There is no doubt that Malbec is the grape on which Argentina's international reputation as a wine producing nation is founded. It is a difficult grape to which the climate and conditions around Mendoza are arguably ideally suited. It is also a grape which no other country in the world cultivates to anything like the same degree - and certainly not for production of single grape varietal wines.
Another varietal used in Argentina is Cabernet Sauvignon which fares best in warmer climates, and benefits from a long ripening season. In Argentina Cabernet Sauvignon is usually picked towards the end of the harvest, in late March.
While white grapes are grown - Torrontes and Chardonnay in particular - Argentina is, predominantly, a red wine-producing nation. The hot, dry climate is simply better suited to red grapes (although this may not be the case in the future, as growers look increasingly further south for good grape-growing land).
Chardonnay and Pinot Noir are classically used for Sparkling wines.
Torrontés is a white Argentine wine grape variety, producing fresh, aromatic wines with moderate acidity, smooth texture and mouthfeel as well as distinctive peach and apricot aromas on the nose. Three Torrontés varieties exist in Argentina: Torrontés Riojano, the most common, Torrontés Sanjuanino, and Torrontés Mendocino. It is primarily Torrontés Riojano that has received attention for the quality of its wines, and is the variety used for most Argentine wines simply labeled Torrontés.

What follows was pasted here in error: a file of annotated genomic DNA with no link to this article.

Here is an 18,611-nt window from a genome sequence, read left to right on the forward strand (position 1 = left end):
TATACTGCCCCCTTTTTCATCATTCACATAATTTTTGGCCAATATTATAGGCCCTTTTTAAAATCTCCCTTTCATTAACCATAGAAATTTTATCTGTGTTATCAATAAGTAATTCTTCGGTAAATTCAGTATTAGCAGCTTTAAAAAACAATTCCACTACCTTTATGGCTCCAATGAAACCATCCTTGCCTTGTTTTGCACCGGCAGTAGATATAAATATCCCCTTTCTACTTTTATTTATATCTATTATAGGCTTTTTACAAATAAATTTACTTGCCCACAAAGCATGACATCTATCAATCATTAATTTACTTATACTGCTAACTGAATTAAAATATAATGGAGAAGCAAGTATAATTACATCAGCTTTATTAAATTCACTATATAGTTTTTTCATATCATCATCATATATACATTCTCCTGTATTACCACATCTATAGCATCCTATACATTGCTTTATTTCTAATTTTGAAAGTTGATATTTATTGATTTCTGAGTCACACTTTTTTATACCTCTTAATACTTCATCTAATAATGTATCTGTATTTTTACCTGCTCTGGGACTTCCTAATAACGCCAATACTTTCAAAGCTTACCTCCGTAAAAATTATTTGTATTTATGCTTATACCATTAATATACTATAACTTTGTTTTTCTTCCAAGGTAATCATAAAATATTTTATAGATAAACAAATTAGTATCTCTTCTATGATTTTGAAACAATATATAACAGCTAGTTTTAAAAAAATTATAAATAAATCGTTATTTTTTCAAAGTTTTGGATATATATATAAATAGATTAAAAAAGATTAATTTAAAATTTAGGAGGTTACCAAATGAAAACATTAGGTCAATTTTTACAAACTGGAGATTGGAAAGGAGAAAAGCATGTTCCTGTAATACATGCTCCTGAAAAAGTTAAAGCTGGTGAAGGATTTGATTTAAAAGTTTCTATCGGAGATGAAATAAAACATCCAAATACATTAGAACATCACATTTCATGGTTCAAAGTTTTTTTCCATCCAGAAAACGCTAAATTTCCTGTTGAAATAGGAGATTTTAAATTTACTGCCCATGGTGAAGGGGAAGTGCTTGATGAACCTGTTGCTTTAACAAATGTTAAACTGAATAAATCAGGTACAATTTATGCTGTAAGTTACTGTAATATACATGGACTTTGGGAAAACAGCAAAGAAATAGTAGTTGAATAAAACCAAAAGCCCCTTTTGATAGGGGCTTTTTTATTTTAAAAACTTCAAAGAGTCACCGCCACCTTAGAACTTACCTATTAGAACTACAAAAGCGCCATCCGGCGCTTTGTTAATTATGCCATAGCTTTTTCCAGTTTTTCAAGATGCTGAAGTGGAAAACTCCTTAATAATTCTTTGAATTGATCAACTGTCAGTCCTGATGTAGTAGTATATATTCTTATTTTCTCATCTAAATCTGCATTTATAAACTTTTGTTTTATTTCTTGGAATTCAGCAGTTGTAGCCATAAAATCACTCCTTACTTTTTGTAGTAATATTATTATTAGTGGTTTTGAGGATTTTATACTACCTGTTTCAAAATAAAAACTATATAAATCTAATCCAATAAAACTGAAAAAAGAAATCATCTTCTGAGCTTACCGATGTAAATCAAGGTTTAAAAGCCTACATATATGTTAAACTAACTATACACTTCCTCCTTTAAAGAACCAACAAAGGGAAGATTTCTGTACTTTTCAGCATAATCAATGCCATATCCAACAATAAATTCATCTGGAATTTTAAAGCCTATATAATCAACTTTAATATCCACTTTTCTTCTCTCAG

Torrontés is grown throughout Argentina and its acreage is steadily increasing. Part of its increase in numbers comes from the increase in Argentine wine exportation where the grape has found considerable success in the United States, United Kingdom and aboard but also from a better understanding and identification of the different Torrontés varieties that allow for better accounting of plantings.
The vineyards of South America have also been invaded by Chardonnay. The vine has shown real promise. Argentina has a smaller proportion of its extensive vineyards planted to Chardonnay, but almost exact reproductions of California Chardonnay have been produced under the Catena label and investors from a host of different countries have been establishing cooler, higher vineyards such as those at Tupungato.